Tech firms unite to challenge Trump immigration order

More than 20 firms from the sector were expected to attend a meeting to discuss legal options on the ban


Afp January 31, 2017
Dozens of pro-immigration demonstrators cheer and hold signs as international passengers arrive at Dulles International Airport, to protest President Donald Trump's executive order barring visitors, refugees and immigrants from certain countries to the United States, in Chantilly, Virginia, in suburban Washington. REUTERS/Mike Theiler

WASHINGTON: A broad coalition of US technology firms has begun planning a joint legal strategy challenging President Donald Trump's executive order barring refugees and many Muslims from American soil, sources say.

More than 20 firms from the sector were expected to attend a meeting to discuss legal options on the ban, which was expected to have a large impact on Silicon Valley and other tech firms which employ thousands of immigrants.

"It's still very early, but the strategy would probably be similar to the San Bernardino iPhone briefs," said one tech sector employee familiar with talks on condition of anonymity.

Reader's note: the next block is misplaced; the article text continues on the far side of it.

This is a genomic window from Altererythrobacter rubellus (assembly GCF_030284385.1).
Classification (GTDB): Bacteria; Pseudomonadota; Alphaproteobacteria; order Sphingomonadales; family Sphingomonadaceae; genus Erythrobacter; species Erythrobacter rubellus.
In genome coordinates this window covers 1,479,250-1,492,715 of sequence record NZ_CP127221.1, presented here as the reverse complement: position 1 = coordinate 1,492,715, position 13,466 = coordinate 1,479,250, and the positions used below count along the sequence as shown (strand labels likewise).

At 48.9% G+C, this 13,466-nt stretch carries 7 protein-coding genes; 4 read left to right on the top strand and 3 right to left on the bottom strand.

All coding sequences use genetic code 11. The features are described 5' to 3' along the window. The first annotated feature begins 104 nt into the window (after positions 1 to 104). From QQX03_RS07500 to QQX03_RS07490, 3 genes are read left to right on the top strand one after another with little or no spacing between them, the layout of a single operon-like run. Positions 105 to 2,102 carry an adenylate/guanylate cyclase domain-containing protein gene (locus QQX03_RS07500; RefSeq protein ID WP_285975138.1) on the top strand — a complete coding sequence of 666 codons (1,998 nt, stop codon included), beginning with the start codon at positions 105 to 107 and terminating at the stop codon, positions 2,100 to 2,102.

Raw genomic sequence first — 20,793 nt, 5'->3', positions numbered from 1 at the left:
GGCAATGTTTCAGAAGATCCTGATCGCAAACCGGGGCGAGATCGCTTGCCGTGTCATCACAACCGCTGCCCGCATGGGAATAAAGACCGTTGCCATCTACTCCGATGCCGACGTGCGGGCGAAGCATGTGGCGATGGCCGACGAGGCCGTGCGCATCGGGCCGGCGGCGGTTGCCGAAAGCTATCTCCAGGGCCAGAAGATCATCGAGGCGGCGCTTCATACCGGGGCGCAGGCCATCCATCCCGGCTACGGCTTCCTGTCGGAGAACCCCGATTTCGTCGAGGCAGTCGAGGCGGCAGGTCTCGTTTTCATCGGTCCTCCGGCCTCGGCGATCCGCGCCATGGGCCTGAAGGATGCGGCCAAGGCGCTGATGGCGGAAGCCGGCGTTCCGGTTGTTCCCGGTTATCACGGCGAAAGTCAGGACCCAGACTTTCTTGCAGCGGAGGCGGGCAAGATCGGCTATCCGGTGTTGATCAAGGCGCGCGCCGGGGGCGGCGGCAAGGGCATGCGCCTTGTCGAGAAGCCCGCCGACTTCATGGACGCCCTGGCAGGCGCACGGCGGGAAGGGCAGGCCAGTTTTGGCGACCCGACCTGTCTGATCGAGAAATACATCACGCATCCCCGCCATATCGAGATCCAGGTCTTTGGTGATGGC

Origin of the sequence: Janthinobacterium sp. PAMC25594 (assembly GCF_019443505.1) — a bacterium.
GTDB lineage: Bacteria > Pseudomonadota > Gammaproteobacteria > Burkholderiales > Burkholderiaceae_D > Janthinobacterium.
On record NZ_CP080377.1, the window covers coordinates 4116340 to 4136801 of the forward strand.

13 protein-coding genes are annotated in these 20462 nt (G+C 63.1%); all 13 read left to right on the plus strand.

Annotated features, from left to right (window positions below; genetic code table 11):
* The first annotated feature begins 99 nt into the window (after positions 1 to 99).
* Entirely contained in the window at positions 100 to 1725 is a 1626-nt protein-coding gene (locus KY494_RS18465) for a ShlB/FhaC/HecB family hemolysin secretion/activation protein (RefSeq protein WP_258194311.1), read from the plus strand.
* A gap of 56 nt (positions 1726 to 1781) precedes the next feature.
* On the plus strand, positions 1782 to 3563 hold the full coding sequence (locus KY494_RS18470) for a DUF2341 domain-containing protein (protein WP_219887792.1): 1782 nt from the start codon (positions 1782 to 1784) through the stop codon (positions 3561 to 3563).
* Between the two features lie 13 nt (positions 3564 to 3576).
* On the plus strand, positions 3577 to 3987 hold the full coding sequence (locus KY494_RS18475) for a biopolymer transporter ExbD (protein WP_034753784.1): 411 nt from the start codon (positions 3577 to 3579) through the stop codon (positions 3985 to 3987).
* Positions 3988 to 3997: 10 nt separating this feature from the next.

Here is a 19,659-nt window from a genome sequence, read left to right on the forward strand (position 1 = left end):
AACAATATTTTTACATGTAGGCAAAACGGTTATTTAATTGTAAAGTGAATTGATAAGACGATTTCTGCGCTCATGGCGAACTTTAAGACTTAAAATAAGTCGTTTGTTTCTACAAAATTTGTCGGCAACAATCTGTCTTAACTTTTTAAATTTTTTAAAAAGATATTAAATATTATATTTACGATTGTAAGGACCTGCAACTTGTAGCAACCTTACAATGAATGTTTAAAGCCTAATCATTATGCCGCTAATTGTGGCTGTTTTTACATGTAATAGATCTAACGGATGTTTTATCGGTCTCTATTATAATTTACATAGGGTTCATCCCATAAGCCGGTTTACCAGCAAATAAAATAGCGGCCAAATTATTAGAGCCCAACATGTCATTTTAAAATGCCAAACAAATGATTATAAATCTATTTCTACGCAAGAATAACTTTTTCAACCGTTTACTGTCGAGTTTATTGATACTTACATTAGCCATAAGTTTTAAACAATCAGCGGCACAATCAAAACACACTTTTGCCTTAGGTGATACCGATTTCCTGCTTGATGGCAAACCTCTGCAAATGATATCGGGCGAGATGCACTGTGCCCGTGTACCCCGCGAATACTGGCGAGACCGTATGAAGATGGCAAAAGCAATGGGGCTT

US tech leaders sound alarm over Trump immigration order

The source was referring to the coalition which fought a US government order which would have forced Apple to weaken iPhone security to inspect a handset used by one of the shooters in a deadly attack in Southern California in December 2015.

Participating in the talks were Google parent Alphabet, Netflix, Airbnb and Twitter, the source indicated.

Other firms invited or participating include Adobe Systems, Dropbox, Etsy, Mozilla, Pinterest, Reddit, Salesforce, Yelp, SpaceX and Zynga, according to the source.

The talks included "several" member companies of a Washington-based technology policy association, according to a separate source.

Trump's order has provoked widespread outrage, including from technology firms, with executives from Google, Microsoft, Facebook, Apple and Netflix expressing concerns over the ban.

The executive order, signed Friday, suspends the arrival of refugees for at least 120 days, and for the next three months bars visas for travelers from seven Muslim-majority countries: Iran, Iraq, Libya, Somalia, Sudan, Syria and Yemen.

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